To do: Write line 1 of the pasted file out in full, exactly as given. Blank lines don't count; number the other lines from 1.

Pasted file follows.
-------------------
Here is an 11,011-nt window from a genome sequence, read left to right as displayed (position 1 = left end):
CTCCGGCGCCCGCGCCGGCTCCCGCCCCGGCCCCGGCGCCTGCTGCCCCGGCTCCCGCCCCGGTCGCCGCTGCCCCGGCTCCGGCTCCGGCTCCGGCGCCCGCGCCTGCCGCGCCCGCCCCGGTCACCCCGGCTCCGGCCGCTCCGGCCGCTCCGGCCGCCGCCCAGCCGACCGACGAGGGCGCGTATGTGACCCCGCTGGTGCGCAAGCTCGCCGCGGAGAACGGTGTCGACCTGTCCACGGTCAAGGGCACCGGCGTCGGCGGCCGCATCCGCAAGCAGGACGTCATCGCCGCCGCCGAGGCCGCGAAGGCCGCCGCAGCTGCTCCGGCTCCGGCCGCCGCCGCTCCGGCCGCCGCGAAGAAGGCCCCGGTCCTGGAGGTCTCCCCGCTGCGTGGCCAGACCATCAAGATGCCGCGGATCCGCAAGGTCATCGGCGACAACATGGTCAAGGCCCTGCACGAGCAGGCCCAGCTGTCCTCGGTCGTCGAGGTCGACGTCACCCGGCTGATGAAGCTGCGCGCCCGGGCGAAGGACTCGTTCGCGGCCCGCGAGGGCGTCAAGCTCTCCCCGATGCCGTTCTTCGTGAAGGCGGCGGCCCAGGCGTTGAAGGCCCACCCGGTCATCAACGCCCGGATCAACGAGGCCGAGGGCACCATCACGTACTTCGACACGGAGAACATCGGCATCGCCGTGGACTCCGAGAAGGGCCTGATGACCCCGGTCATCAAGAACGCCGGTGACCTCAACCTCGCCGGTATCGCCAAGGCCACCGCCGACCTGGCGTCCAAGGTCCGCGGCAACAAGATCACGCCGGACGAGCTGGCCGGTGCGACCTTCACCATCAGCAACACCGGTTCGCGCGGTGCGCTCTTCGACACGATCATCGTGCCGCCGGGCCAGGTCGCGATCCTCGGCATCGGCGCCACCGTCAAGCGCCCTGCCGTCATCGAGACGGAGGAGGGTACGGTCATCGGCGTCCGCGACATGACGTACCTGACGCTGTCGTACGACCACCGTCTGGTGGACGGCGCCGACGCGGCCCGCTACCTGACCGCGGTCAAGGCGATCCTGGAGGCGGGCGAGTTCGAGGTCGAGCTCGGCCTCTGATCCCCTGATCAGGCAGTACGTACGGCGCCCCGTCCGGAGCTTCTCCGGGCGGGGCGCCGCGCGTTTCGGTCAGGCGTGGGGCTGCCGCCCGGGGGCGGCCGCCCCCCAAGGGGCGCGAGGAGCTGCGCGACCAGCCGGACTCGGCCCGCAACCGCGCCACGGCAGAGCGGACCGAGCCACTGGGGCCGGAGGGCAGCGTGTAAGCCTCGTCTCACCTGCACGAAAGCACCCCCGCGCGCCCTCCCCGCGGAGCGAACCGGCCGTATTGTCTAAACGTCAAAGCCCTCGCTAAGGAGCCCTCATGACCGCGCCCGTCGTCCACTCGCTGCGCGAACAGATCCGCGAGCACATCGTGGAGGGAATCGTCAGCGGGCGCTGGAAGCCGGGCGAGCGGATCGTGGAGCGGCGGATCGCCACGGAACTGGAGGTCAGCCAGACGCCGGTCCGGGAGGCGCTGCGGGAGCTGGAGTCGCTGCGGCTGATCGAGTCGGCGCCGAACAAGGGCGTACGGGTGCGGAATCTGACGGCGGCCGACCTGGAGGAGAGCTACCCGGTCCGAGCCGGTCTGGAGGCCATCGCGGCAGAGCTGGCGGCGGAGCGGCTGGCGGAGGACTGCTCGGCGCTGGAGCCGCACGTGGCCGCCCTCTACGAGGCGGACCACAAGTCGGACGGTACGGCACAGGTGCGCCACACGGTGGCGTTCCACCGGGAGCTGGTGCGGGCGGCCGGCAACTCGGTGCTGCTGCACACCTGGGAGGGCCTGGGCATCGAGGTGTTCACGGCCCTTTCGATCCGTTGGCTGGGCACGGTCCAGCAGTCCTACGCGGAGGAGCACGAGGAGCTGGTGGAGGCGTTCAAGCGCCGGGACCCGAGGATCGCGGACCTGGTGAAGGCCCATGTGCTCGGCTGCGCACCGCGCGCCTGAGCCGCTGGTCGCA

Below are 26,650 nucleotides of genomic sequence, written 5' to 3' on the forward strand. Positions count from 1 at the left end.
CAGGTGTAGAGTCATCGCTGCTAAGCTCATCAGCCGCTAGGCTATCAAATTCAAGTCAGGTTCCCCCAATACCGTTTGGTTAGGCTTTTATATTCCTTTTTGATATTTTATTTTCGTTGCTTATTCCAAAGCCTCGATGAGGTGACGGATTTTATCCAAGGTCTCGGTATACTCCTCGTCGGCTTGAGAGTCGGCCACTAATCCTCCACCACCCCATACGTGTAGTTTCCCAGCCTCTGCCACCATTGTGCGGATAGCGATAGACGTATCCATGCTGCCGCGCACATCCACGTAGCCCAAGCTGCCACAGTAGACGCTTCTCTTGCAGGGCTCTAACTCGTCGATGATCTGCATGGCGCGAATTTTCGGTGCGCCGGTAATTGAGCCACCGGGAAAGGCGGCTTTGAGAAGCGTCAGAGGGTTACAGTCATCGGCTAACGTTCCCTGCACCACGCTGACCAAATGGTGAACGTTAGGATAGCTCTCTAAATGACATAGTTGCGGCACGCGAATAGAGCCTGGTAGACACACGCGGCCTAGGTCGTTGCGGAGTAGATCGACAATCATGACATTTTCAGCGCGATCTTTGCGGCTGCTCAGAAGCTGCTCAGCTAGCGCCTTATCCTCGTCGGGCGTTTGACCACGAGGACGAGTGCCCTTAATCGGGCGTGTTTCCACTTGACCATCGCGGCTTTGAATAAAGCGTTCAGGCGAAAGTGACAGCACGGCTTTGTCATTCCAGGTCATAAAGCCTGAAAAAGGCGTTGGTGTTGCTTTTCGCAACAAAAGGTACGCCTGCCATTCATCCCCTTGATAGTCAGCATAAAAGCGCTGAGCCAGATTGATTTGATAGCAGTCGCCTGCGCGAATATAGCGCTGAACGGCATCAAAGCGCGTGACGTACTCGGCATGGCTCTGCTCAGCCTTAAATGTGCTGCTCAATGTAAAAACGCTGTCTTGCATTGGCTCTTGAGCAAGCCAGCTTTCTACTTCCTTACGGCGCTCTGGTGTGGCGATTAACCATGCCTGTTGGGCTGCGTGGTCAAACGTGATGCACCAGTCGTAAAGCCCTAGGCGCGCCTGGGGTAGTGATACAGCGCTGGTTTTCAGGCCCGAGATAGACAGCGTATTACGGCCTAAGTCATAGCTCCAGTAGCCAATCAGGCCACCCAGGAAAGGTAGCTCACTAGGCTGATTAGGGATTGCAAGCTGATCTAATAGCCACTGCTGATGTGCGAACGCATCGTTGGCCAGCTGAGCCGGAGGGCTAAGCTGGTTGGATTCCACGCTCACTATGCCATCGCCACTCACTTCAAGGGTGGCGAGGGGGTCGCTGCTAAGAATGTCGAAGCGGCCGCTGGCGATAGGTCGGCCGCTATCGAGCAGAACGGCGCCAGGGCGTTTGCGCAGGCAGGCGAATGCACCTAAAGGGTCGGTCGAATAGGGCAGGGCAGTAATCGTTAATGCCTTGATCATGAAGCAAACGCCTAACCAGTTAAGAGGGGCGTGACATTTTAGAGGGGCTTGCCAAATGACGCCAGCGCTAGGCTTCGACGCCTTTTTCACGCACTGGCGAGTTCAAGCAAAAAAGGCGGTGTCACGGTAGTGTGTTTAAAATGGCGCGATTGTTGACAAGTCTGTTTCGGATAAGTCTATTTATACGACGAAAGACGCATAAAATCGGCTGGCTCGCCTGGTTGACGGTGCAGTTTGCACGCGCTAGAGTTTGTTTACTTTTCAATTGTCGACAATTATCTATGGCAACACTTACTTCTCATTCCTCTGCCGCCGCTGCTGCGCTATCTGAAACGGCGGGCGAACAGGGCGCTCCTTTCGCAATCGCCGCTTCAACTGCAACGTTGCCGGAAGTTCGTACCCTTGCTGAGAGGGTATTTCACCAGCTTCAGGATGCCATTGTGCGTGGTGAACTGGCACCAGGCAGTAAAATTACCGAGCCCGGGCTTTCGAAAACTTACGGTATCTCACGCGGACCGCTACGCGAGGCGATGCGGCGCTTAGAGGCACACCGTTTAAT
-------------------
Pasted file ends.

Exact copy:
Here is an 11,011-nt window from a genome sequence, read left to right as displayed (position 1 = left end):